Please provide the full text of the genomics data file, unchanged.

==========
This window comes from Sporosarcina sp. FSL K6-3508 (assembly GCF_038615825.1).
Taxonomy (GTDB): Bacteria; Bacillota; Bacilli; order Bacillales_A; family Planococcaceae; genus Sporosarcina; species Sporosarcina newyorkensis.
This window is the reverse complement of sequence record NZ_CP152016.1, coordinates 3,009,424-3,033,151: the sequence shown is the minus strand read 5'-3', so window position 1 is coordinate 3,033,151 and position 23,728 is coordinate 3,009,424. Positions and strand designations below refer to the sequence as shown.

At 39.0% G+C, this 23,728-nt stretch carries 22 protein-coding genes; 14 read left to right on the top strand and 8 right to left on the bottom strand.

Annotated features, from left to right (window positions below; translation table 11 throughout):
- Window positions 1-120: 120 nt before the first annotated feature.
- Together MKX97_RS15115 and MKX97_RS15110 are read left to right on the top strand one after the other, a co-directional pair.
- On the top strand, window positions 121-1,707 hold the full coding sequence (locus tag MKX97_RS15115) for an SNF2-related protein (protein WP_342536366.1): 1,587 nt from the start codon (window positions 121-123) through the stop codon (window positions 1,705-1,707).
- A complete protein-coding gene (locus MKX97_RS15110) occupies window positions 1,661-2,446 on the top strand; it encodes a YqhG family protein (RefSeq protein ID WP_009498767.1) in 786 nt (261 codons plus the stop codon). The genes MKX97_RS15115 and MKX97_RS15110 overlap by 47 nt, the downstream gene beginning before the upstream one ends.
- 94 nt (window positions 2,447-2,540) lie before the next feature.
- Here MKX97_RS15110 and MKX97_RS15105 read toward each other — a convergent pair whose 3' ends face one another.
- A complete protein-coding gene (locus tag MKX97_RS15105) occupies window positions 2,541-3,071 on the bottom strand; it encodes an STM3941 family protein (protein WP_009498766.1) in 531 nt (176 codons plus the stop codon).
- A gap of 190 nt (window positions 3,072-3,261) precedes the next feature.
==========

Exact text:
This window comes from Sporosarcina sp. FSL K6-3508 (assembly GCF_038615825.1).
Taxonomy (GTDB): Bacteria; Bacillota; Bacilli; order Bacillales_A; family Planococcaceae; genus Sporosarcina; species Sporosarcina newyorkensis.
This window is the reverse complement of sequence record NZ_CP152016.1, coordinates 3,009,424-3,033,151: the sequence shown is the minus strand read 5'-3', so window position 1 is coordinate 3,033,151 and position 23,728 is coordinate 3,009,424. Positions and strand designations below refer to the sequence as shown.

At 39.0% G+C, this 23,728-nt stretch carries 22 protein-coding genes; 14 read left to right on the top strand and 8 right to left on the bottom strand.

Annotated features, from left to right (window positions below; translation table 11 throughout):
- Window positions 1-120: 120 nt before the first annotated feature.
- Together MKX97_RS15115 and MKX97_RS15110 are read left to right on the top strand one after the other, a co-directional pair.
- On the top strand, window positions 121-1,707 hold the full coding sequence (locus tag MKX97_RS15115) for an SNF2-related protein (protein WP_342536366.1): 1,587 nt from the start codon (window positions 121-123) through the stop codon (window positions 1,705-1,707).
- A complete protein-coding gene (locus MKX97_RS15110) occupies window positions 1,661-2,446 on the top strand; it encodes a YqhG family protein (RefSeq protein ID WP_009498767.1) in 786 nt (261 codons plus the stop codon). The genes MKX97_RS15115 and MKX97_RS15110 overlap by 47 nt, the downstream gene beginning before the upstream one ends.
- 94 nt (window positions 2,447-2,540) lie before the next feature.
- Here MKX97_RS15110 and MKX97_RS15105 read toward each other — a convergent pair whose 3' ends face one another.
- A complete protein-coding gene (locus tag MKX97_RS15105) occupies window positions 2,541-3,071 on the bottom strand; it encodes an STM3941 family protein (protein WP_009498766.1) in 531 nt (176 codons plus the stop codon).
- A gap of 190 nt (window positions 3,072-3,261) precedes the next feature.